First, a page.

This is a blog from June 30 2019 moved from old website.
Hands up if you love chores..haha not me. As an early childhood educator do feel you have never ending repeated routine task to do that become a ‘chore’. Depending on service context perhaps you have between 40 and 120 nappies a day between staff. You have tables, chairs and high chairs to clean and beds to make for 20+ children, and don’t get me started on all the paper work.
Que the excited infomercial voice…But WAIT what if I could tell you all these routine chores you had to do throughout the day made you chortle with joy, yes its true you can enjoy it.
Here are some examples of what I have seen over time. Imagine…[enter the preschool room] one staff member is cleaning the table, so focused on getting that table squeaky clean, another educator in the room is trying very hard to get the sticky rice off the floor. The other educator is running between the children at the bathroom, the one jumping on their bed to the one crying at the table so overtired not wanting their carrots. Two educators are so tired of the same routine every day that they can only see the task they are doing like they have horse blinkers on. They are so busy cleaning they miss the child using everyone’s spoon and giving them back.
There are many reasons this can happen and it can affect many other areas. Routines are a part of quality area 1 yet this example effects all areas. For example management and governance doesn’t support change or reflective practices and staff get fed up and leave. Illnesses break out in the service because due to hygiene and children aren’t learning as much and relationships aren’t built because staff are to busy to focus and guide behaviour.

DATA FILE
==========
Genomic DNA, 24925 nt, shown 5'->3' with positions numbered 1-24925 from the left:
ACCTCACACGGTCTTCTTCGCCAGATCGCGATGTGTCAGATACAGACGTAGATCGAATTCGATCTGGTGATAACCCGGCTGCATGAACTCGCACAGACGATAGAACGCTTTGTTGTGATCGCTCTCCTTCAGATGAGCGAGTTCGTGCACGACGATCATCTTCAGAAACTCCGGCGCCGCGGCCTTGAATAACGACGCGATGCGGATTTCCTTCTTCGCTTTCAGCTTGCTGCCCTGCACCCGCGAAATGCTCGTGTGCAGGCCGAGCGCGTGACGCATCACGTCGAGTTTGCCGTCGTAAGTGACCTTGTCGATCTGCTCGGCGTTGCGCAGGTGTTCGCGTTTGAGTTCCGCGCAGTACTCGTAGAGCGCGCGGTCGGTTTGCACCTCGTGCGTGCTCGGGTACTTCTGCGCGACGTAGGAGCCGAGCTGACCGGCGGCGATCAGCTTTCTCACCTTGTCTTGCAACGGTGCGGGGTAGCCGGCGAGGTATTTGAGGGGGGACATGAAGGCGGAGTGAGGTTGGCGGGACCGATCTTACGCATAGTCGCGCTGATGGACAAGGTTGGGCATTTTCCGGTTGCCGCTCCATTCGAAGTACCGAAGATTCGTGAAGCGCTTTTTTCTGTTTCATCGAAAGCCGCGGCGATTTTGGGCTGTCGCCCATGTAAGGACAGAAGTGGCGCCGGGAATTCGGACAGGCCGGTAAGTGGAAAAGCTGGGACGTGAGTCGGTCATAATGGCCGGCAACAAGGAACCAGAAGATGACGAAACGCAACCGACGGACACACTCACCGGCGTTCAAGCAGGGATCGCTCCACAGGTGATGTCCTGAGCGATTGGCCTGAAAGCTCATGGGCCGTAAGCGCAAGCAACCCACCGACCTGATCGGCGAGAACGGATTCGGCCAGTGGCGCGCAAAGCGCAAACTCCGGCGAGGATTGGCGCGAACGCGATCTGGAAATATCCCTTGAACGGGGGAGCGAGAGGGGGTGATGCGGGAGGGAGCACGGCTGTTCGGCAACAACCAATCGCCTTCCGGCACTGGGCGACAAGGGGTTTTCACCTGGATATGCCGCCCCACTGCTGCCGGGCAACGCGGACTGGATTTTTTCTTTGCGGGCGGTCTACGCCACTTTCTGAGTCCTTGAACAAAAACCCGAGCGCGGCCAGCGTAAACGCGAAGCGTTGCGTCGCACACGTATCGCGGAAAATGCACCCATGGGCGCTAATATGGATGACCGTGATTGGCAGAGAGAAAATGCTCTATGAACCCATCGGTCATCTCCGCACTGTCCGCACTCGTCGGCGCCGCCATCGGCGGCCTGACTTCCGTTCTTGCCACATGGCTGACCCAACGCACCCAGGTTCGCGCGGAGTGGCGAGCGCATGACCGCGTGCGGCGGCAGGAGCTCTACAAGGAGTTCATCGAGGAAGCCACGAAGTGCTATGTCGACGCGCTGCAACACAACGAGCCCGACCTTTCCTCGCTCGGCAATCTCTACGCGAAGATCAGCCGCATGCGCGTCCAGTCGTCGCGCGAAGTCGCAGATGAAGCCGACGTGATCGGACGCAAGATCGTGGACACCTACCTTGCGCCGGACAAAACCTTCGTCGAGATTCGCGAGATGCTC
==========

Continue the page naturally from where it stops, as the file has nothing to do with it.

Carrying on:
In order to improve our routines we need to look at our behaviours and the environment such as;
- be open to change
- have a positive attitude – a chortle, whistle whilst you work
- change perspective and how we communicate assertively and not aggressively or passively.
- listen to others
- be persistent
- be observant of our individual and team current practices
- document the strengths and improvements
- observe what learning is occurring for children
- research new practices to continue to learn and trial new ways
- reflect and brainstorm how we can strengthen and improve practices
- think about why you do what you do and the purpose
- lead others and don’t top down manage
- work as a supportive team
- understand that all challenges have a reward of achieving something great
- most importantly involve children as routines support learning and development
- learn from families as to what their child does at home in regards to routine tasks
- talk with and educate others as to the benefits of children being involved in routine tasks
- guide children through strategies supporting intrinsic rather than extrinsic motivation
There are many reasons routines fail such as someone trying to control others rigidly or people identifying it is working and deciding it just needs to go int the hard basket, and so practice stays the same. I often hear my students say on prac “They make us do all the cleaning”. Since this is such a big part of our day how can we make it more enjoyable when it is inevitable?